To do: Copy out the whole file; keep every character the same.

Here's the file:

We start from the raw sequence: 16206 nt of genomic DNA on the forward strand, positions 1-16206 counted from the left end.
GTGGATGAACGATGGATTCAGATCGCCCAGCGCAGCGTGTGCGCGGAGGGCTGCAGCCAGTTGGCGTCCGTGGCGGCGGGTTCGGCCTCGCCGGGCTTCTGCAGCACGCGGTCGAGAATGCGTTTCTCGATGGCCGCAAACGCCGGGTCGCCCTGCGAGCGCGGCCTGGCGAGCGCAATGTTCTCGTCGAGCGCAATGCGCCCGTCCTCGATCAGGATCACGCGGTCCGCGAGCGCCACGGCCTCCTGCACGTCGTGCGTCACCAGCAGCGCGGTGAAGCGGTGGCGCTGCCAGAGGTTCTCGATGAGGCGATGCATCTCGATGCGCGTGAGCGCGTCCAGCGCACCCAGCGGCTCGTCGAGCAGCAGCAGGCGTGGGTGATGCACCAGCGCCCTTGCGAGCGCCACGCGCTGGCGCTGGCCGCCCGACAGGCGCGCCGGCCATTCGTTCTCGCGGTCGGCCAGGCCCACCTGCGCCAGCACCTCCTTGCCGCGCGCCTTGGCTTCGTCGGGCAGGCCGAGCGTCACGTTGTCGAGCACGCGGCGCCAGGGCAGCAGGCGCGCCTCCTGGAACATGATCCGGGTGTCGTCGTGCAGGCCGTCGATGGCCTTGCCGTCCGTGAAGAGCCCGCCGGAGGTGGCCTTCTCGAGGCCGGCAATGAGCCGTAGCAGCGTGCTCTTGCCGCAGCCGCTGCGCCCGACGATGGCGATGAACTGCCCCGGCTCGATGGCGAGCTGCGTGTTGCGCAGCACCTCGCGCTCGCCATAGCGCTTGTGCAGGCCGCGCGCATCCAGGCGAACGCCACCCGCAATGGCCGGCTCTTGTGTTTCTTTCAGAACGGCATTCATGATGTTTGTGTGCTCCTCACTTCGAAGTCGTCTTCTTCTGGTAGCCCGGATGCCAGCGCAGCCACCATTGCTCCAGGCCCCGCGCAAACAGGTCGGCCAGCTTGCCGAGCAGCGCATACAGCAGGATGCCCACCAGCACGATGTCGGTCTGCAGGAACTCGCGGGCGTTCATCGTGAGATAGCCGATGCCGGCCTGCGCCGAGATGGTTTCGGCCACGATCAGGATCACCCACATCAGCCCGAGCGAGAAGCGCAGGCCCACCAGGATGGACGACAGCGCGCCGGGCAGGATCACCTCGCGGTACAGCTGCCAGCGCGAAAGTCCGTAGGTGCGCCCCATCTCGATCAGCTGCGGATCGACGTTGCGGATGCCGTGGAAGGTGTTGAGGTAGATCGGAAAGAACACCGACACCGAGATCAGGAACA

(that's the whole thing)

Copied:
We start from the raw sequence: 16206 nt of genomic DNA on the forward strand, positions 1-16206 counted from the left end.
GTGGATGAACGATGGATTCAGATCGCCCAGCGCAGCGTGTGCGCGGAGGGCTGCAGCCAGTTGGCGTCCGTGGCGGCGGGTTCGGCCTCGCCGGGCTTCTGCAGCACGCGGTCGAGAATGCGTTTCTCGATGGCCGCAAACGCCGGGTCGCCCTGCGAGCGCGGCCTGGCGAGCGCAATGTTCTCGTCGAGCGCAATGCGCCCGTCCTCGATCAGGATCACGCGGTCCGCGAGCGCCACGGCCTCCTGCACGTCGTGCGTCACCAGCAGCGCGGTGAAGCGGTGGCGCTGCCAGAGGTTCTCGATGAGGCGATGCATCTCGATGCGCGTGAGCGCGTCCAGCGCACCCAGCGGCTCGTCGAGCAGCAGCAGGCGTGGGTGATGCACCAGCGCCCTTGCGAGCGCCACGCGCTGGCGCTGGCCGCCCGACAGGCGCGCCGGCCATTCGTTCTCGCGGTCGGCCAGGCCCACCTGCGCCAGCACCTCCTTGCCGCGCGCCTTGGCTTCGTCGGGCAGGCCGAGCGTCACGTTGTCGAGCACGCGGCGCCAGGGCAGCAGGCGCGCCTCCTGGAACATGATCCGGGTGTCGTCGTGCAGGCCGTCGATGGCCTTGCCGTCCGTGAAGAGCCCGCCGGAGGTGGCCTTCTCGAGGCCGGCAATGAGCCGTAGCAGCGTGCTCTTGCCGCAGCCGCTGCGCCCGACGATGGCGATGAACTGCCCCGGCTCGATGGCGAGCTGCGTGTTGCGCAGCACCTCGCGCTCGCCATAGCGCTTGTGCAGGCCGCGCGCATCCAGGCGAACGCCACCCGCAATGGCCGGCTCTTGTGTTTCTTTCAGAACGGCATTCATGATGTTTGTGTGCTCCTCACTTCGAAGTCGTCTTCTTCTGGTAGCCCGGATGCCAGCGCAGCCACCATTGCTCCAGGCCCCGCGCAAACAGGTCGGCCAGCTTGCCGAGCAGCGCATACAGCAGGATGCCCACCAGCACGATGTCGGTCTGCAGGAACTCGCGGGCGTTCATCGTGAGATAGCCGATGCCGGCCTGCGCCGAGATGGTTTCGGCCACGATCAGGATCACCCACATCAGCCCGAGCGAGAAGCGCAGGCCCACCAGGATGGACGACAGCGCGCCGGGCAGGATCACCTCGCGGTACAGCTGCCAGCGCGAAAGTCCGTAGGTGCGCCCCATCTCGATCAGCTGCGGATCGACGTTGCGGATGCCGTGGAAGGTGTTGAGGTAGATCGGAAAGAACACCGACACCGAGATCAGGAACA